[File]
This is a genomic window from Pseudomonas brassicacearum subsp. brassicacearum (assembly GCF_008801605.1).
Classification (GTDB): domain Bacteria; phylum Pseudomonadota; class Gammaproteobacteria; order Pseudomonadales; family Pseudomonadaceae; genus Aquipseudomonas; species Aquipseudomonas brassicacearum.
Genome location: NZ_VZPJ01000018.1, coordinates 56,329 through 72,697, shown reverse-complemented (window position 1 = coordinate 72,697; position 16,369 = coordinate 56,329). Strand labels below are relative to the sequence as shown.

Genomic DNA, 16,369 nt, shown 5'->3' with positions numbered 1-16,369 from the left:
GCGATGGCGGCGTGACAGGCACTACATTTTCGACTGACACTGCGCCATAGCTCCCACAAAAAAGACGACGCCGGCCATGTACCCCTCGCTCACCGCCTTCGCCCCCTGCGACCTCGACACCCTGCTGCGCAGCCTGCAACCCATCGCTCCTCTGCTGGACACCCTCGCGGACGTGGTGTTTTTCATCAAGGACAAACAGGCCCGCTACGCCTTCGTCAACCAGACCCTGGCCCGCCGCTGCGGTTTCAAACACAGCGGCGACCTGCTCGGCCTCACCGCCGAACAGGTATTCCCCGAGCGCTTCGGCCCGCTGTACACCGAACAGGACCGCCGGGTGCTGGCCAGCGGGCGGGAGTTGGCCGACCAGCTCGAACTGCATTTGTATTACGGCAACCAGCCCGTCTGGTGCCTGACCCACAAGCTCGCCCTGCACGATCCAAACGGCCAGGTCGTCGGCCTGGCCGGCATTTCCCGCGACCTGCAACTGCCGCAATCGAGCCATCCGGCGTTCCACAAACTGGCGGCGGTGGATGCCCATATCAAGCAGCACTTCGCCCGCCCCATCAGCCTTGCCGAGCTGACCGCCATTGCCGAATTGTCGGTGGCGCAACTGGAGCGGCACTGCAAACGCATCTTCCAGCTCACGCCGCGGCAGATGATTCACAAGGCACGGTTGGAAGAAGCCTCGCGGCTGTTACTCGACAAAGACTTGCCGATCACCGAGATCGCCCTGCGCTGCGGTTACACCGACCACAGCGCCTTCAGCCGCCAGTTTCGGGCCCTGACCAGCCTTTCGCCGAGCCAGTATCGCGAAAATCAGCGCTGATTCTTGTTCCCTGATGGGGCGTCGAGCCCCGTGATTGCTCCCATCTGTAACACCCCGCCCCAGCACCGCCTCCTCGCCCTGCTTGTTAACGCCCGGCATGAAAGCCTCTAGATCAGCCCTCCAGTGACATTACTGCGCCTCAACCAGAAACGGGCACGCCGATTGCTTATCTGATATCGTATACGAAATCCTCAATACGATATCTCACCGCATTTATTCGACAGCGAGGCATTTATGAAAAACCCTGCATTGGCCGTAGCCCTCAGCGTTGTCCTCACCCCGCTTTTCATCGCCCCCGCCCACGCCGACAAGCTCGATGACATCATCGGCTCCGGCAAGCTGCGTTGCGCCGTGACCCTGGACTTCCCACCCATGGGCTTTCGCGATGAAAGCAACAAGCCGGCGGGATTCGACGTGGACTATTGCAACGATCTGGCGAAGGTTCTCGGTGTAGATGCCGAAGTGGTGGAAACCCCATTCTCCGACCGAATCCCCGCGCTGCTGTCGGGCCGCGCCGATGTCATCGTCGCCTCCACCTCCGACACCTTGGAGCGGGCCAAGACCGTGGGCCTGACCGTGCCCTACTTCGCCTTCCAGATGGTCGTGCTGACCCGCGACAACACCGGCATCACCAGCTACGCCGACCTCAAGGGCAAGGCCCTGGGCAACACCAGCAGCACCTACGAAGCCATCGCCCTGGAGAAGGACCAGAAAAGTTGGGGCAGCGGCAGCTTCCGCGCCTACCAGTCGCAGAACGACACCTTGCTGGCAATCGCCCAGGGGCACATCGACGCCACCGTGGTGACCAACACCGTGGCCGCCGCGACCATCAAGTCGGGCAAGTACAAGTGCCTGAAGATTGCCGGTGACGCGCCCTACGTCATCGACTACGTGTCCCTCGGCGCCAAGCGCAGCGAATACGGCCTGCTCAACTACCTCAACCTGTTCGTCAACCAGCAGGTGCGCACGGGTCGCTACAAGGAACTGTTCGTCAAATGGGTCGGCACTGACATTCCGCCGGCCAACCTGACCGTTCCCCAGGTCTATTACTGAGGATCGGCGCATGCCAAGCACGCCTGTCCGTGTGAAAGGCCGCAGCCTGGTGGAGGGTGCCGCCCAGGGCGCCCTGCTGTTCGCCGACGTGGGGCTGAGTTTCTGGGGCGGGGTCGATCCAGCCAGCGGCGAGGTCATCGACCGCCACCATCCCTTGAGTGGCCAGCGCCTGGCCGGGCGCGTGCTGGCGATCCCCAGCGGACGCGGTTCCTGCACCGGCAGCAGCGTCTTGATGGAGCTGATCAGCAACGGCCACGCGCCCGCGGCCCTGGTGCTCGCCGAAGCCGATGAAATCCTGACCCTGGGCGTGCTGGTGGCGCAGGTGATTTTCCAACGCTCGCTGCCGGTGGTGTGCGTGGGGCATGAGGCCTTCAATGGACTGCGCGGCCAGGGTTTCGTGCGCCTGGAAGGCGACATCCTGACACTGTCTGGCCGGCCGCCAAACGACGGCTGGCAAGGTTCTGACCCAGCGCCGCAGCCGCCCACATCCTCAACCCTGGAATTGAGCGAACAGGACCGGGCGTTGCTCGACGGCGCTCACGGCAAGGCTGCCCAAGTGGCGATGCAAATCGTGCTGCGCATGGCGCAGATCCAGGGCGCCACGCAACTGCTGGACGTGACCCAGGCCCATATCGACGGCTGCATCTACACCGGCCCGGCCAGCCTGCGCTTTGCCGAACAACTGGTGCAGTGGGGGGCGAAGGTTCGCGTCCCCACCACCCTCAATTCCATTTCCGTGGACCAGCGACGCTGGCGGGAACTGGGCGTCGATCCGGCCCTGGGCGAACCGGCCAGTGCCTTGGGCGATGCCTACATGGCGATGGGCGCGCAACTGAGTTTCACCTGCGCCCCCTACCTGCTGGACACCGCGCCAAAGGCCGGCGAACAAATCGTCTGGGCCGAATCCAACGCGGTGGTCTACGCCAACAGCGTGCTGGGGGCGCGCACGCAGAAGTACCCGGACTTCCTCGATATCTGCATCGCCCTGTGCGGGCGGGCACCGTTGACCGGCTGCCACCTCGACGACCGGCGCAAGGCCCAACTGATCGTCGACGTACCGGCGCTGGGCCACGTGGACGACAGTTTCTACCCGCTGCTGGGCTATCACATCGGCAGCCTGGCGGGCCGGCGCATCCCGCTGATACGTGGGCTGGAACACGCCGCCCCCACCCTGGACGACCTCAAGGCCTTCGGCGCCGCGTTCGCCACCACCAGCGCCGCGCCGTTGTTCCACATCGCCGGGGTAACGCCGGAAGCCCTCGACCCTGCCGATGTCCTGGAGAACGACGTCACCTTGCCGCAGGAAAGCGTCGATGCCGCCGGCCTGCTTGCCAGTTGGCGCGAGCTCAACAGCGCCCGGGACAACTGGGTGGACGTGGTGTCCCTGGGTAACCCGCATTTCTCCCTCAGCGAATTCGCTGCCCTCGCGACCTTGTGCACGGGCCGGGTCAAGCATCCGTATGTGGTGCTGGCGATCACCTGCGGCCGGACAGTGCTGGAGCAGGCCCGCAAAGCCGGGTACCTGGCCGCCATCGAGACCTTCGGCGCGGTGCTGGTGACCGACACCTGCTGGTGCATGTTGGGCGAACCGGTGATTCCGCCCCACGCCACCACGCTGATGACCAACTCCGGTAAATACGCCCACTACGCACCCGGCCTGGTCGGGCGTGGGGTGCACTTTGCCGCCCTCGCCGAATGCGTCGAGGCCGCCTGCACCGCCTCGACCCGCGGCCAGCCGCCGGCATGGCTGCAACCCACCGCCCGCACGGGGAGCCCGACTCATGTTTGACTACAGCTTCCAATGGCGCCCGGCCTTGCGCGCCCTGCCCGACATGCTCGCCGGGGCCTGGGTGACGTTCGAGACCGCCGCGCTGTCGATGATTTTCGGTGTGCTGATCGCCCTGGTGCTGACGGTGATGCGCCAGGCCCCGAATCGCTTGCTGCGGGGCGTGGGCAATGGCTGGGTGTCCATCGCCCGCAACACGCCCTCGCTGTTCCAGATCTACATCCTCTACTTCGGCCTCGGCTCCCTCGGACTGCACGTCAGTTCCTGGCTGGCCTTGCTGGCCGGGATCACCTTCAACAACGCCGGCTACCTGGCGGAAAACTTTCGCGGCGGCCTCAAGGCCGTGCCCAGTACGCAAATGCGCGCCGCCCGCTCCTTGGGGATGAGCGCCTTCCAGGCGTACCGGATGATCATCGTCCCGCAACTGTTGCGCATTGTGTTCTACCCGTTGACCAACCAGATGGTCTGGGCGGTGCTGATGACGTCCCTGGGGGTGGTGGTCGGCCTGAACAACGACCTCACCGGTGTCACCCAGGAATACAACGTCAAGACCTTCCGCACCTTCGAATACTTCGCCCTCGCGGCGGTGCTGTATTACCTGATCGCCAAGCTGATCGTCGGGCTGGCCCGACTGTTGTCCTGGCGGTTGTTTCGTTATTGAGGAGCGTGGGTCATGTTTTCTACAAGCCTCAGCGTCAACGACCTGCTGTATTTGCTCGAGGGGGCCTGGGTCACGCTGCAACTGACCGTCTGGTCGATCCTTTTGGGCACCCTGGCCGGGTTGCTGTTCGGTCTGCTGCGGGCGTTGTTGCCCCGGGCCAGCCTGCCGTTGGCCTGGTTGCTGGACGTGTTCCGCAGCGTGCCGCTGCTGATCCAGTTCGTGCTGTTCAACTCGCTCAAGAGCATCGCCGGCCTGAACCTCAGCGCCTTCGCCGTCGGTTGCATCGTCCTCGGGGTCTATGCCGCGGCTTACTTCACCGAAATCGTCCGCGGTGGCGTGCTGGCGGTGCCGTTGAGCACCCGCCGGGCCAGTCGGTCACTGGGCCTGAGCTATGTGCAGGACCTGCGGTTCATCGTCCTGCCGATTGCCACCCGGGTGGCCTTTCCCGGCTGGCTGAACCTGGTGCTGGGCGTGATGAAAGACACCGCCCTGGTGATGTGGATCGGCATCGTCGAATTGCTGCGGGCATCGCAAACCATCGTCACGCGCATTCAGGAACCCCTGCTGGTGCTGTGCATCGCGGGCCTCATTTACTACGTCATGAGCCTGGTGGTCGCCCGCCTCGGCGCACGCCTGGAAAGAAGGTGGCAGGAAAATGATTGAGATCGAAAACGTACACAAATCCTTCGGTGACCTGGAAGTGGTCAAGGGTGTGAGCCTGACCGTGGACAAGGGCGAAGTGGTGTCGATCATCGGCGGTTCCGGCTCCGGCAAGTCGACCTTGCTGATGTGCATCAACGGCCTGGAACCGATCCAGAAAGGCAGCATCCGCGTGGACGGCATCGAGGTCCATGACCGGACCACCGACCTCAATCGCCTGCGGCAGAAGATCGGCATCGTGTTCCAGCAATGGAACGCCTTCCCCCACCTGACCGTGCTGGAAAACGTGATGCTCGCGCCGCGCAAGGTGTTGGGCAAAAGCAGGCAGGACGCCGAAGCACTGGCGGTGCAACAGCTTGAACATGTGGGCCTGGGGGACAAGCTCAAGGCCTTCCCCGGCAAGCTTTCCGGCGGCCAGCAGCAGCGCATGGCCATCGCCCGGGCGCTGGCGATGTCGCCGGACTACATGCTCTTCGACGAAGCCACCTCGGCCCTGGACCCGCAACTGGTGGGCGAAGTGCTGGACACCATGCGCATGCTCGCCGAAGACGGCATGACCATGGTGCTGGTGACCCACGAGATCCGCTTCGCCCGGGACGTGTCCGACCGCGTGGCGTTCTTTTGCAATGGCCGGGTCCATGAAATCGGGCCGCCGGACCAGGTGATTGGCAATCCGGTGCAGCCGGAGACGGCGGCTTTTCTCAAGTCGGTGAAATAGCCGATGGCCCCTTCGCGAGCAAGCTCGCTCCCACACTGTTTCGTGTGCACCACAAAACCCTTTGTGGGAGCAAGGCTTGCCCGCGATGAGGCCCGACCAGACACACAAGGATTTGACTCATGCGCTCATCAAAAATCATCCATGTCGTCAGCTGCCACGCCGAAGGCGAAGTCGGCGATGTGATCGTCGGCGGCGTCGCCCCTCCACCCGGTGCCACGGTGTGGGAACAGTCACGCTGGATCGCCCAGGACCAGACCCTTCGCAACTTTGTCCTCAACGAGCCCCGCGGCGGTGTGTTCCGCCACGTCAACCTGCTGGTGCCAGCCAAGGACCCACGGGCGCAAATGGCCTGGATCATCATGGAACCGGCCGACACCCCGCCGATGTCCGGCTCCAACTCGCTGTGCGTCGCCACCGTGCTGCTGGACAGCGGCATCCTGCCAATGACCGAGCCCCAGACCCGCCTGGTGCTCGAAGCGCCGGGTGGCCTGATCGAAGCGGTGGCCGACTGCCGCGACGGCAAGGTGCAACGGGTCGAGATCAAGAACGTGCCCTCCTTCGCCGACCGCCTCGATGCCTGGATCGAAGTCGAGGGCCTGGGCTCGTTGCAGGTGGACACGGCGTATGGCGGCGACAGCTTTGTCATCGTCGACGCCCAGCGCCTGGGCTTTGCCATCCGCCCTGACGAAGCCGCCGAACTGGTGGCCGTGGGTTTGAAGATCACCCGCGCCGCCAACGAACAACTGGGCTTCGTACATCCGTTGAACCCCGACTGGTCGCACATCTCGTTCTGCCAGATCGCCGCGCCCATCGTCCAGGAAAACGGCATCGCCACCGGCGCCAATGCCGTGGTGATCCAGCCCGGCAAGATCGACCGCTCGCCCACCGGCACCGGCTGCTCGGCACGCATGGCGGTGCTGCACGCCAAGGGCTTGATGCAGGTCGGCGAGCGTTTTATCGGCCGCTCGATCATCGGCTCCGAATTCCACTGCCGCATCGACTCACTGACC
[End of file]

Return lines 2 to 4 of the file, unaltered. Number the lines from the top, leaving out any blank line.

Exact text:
Classification (GTDB): domain Bacteria; phylum Pseudomonadota; class Gammaproteobacteria; order Pseudomonadales; family Pseudomonadaceae; genus Aquipseudomonas; species Aquipseudomonas brassicacearum.
Genome location: NZ_VZPJ01000018.1, coordinates 56,329 through 72,697, shown reverse-complemented (window position 1 = coordinate 72,697; position 16,369 = coordinate 56,329). Strand labels below are relative to the sequence as shown.

Genomic DNA, 16,369 nt, shown 5'->3' with positions numbered 1-16,369 from the left: